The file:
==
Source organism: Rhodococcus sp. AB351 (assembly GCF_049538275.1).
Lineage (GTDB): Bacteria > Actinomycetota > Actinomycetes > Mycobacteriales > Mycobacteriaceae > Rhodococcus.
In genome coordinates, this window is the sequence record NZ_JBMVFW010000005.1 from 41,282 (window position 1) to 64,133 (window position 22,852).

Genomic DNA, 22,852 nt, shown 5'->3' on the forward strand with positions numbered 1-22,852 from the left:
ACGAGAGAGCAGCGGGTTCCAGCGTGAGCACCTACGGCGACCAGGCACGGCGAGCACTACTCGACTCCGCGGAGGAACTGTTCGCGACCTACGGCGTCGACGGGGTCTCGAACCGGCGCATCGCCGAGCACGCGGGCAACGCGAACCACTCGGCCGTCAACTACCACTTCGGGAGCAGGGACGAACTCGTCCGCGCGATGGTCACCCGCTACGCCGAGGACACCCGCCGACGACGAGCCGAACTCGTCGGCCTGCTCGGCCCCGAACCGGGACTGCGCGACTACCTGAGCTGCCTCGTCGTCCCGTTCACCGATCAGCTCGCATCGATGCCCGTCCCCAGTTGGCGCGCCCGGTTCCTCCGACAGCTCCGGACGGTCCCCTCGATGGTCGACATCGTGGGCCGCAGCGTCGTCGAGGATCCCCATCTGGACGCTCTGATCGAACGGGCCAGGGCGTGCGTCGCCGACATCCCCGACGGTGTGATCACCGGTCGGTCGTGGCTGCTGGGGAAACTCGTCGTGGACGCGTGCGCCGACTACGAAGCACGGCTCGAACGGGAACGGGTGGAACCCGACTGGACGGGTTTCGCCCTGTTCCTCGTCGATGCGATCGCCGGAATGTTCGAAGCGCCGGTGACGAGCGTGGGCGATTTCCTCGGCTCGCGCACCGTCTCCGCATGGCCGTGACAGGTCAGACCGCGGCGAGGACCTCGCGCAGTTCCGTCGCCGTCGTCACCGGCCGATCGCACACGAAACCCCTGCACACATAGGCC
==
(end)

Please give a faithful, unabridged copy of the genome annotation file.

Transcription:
Source organism: Rhodococcus sp. AB351 (assembly GCF_049538275.1).
Lineage (GTDB): Bacteria > Actinomycetota > Actinomycetes > Mycobacteriales > Mycobacteriaceae > Rhodococcus.
In genome coordinates, this window is the sequence record NZ_JBMVFW010000005.1 from 41,282 (window position 1) to 64,133 (window position 22,852).

Genomic DNA, 22,852 nt, shown 5'->3' on the forward strand with positions numbered 1-22,852 from the left:
ACGAGAGAGCAGCGGGTTCCAGCGTGAGCACCTACGGCGACCAGGCACGGCGAGCACTACTCGACTCCGCGGAGGAACTGTTCGCGACCTACGGCGTCGACGGGGTCTCGAACCGGCGCATCGCCGAGCACGCGGGCAACGCGAACCACTCGGCCGTCAACTACCACTTCGGGAGCAGGGACGAACTCGTCCGCGCGATGGTCACCCGCTACGCCGAGGACACCCGCCGACGACGAGCCGAACTCGTCGGCCTGCTCGGCCCCGAACCGGGACTGCGCGACTACCTGAGCTGCCTCGTCGTCCCGTTCACCGATCAGCTCGCATCGATGCCCGTCCCCAGTTGGCGCGCCCGGTTCCTCCGACAGCTCCGGACGGTCCCCTCGATGGTCGACATCGTGGGCCGCAGCGTCGTCGAGGATCCCCATCTGGACGCTCTGATCGAACGGGCCAGGGCGTGCGTCGCCGACATCCCCGACGGTGTGATCACCGGTCGGTCGTGGCTGCTGGGGAAACTCGTCGTGGACGCGTGCGCCGACTACGAAGCACGGCTCGAACGGGAACGGGTGGAACCCGACTGGACGGGTTTCGCCCTGTTCCTCGTCGATGCGATCGCCGGAATGTTCGAAGCGCCGGTGACGAGCGTGGGCGATTTCCTCGGCTCGCGCACCGTCTCCGCATGGCCGTGACAGGTCAGACCGCGGCGAGGACCTCGCGCAGTTCCGTCGCCGTCGTCACCGGCCGATCGCACACGAAACCCCTGCACACATAGGCC